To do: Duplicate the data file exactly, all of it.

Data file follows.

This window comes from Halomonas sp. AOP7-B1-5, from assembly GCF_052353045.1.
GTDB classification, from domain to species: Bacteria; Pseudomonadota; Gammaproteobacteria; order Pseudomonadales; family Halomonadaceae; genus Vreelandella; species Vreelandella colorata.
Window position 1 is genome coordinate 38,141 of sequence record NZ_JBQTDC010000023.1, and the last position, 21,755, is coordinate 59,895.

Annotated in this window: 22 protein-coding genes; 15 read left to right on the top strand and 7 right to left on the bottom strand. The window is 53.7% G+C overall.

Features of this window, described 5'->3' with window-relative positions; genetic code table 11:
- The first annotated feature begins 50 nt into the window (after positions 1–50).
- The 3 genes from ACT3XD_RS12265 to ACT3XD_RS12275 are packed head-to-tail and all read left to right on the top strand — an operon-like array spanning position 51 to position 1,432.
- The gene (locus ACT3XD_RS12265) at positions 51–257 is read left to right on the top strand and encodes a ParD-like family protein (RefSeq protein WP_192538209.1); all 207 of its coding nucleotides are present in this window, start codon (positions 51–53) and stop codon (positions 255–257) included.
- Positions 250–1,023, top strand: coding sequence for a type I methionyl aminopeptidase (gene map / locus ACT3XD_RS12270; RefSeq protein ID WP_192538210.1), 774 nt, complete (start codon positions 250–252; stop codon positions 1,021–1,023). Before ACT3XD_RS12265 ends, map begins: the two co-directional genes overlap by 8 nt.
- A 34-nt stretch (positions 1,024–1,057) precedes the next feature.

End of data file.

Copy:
This window comes from Halomonas sp. AOP7-B1-5, from assembly GCF_052353045.1.
GTDB classification, from domain to species: Bacteria; Pseudomonadota; Gammaproteobacteria; order Pseudomonadales; family Halomonadaceae; genus Vreelandella; species Vreelandella colorata.
Window position 1 is genome coordinate 38,141 of sequence record NZ_JBQTDC010000023.1, and the last position, 21,755, is coordinate 59,895.

Annotated in this window: 22 protein-coding genes; 15 read left to right on the top strand and 7 right to left on the bottom strand. The window is 53.7% G+C overall.

Features of this window, described 5'->3' with window-relative positions; genetic code table 11:
- The first annotated feature begins 50 nt into the window (after positions 1–50).
- The 3 genes from ACT3XD_RS12265 to ACT3XD_RS12275 are packed head-to-tail and all read left to right on the top strand — an operon-like array spanning position 51 to position 1,432.
- The gene (locus ACT3XD_RS12265) at positions 51–257 is read left to right on the top strand and encodes a ParD-like family protein (RefSeq protein WP_192538209.1); all 207 of its coding nucleotides are present in this window, start codon (positions 51–53) and stop codon (positions 255–257) included.
- Positions 250–1,023, top strand: coding sequence for a type I methionyl aminopeptidase (gene map / locus ACT3XD_RS12270; RefSeq protein ID WP_192538210.1), 774 nt, complete (start codon positions 250–252; stop codon positions 1,021–1,023). Before ACT3XD_RS12265 ends, map begins: the two co-directional genes overlap by 8 nt.
- A 34-nt stretch (positions 1,024–1,057) precedes the next feature.